As had been stated before, all acts of the living body are reactions. Every movement of our bodies, either voluntary or involuntary, is a reaction--the result of shock or stimulation--and is aroused by an external cause. Voluntary movements are directed from the mind--the mind wills the movement. Voluntary movements may become so automatic that it is difficult to distinguish them from involuntary movements. For example, the players on musical instruments seem to perform without thought. They read music, and their fingers find the notes on the instruments without hesitation and without a mistake--and that, too, so rapidly that it does not appear to be possible that the acts can be the results of mental deliberations.

The same may be said of reading. The person of educated mind will take up a book in which its author sets forth new and novel ideas regarding an old subject, or perhaps presents new ideas, or ideas contrary to those of convention; and almost instantly, without apparent time for analytical thought, the author's premise is interpreted and compared with the fundamentals of knowledge, and the book and its author are placed where they belong. False or true, the reasons for either are forthcoming and final.

The mind becomes so familiar with the foundation of knowledge that it detects an error on sight; yet it does reason, but with lightning-like rapidity, or, what is more true, with the rapidity of thought.

Every act (and thought is an act) is a reaction from an external stimulation. The effects of stimulation are of two kinds. In some the full reaction may take place at the point of stimulation; others, more complex, cause multiple reflex actions. The impulses are sent to the center from the surface terminals by the centripetal (afferent) nerves, and the irritations are reflexly sent from the center over the centrifugal, or efferent, nerves.

The afferent nerves are the nerves of general sensation; also of special and visceral sensibility. impulses of an irritating character imparted to those nerves result in changes of a psychic, sensory, motor, vasomotor, secretory, or trophic character.

Psychic changes may be produced by fear, anger, happiness, etc. Fear may be caused by a telegram conveying bad news; anger, by anything capable of producing anger.

Sensory changes may take place. For example, if ice cream is eaten too rapidly and the stomach is chilled too suddenly, intense pain or severe frontal headache may result, which will pass off as soon as the nerves of the stomach are relieved from the irritation of cold. Headaches are often the result of indigestion, constipation, etc.

Motor changes take place when toxic or other stimulation has become habitual, until tabes dorsalis or other forms of degeneration manifest themselves.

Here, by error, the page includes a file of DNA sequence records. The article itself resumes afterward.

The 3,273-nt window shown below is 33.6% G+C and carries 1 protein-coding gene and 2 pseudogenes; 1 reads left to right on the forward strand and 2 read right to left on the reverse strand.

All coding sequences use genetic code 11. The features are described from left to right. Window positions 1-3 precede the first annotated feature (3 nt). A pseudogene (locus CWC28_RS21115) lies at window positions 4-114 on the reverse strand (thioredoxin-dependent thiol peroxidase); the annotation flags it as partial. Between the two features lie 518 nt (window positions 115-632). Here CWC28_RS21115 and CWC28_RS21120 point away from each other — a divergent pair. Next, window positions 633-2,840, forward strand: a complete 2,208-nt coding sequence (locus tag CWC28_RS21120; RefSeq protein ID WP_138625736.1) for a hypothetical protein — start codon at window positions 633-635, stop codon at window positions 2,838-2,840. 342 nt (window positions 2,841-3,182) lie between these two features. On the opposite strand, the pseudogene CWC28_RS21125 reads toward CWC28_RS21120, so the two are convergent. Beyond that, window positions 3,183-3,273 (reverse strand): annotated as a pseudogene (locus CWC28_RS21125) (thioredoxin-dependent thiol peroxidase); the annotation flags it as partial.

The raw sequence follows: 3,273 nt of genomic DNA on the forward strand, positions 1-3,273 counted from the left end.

Vasomotor changes occur when alcoholics, tobacco, coffee, or other chemical toxins are used over a long period of time; or when constipation of long standing has caused systemic infection by forcing absorption of the toxins of putrefaction. Sclerosis, or hardening of the arteries, is a vasomotor change.

Secretory changes are produced by many forms of irritation. Pronounced pain, anger, or fear inhibits secretion, stops digestion, and causes poisoning by modifying the fluids of the body. Pleasant thoughts, renewed hope, or success revive secretions and excretions, and transform the invalid into full health.

Trophic or nutritional changes are caused by any and all influences that irritate, depress, or pervert the nervous system. Any influence that puts the mind at rest will improve digestion, establish secretions and excretions, and transform the invalid into health. Those who have cultivated a fear or worry habit must be cured of the habit, after which they may continue in health.

An irritation may spend its force locally, as an escharotic (caustic) may cause an ulcer without awakening reflexes. The sun may burn the skin brown without causing a reflex irritation.

A poised mind may be abused--subjected to abuse that is looked upon as insulting--without having its equilibrium disturbed.

A local irritant may cause a sensation at the nerve center, which stimulates a motor impulse, and the part injured will instantly be removed from the point of irritation.

An irritation may cause a multiple of reflexes. A fright may cause vomiting and purging, a chill, headache, heart palpitation, and other vasomotor changes, as well as perspiration. An injury may cause many--or, if severe, only a few--reflexes.

A simple reflex is produced where the impulse from the point of irritation passes to the nerve center and back, or passes to a multiple of points.

Stimulants which act as builders of disease must be continual. For instance, tobacco, when first used, causes great prostration and vomiting. The nicotine is absorbed in the mouth; it enters the circulation and is distributed to an parts of the body. If the boy or man, at his first experience, were no larger than a cat or a kitten, the amount of nicotine required to prostrate him temporarily would be sufficient to kill him. His size is what saves him. The fact that the boy does not die is no proof that nicotine is not a rank poison.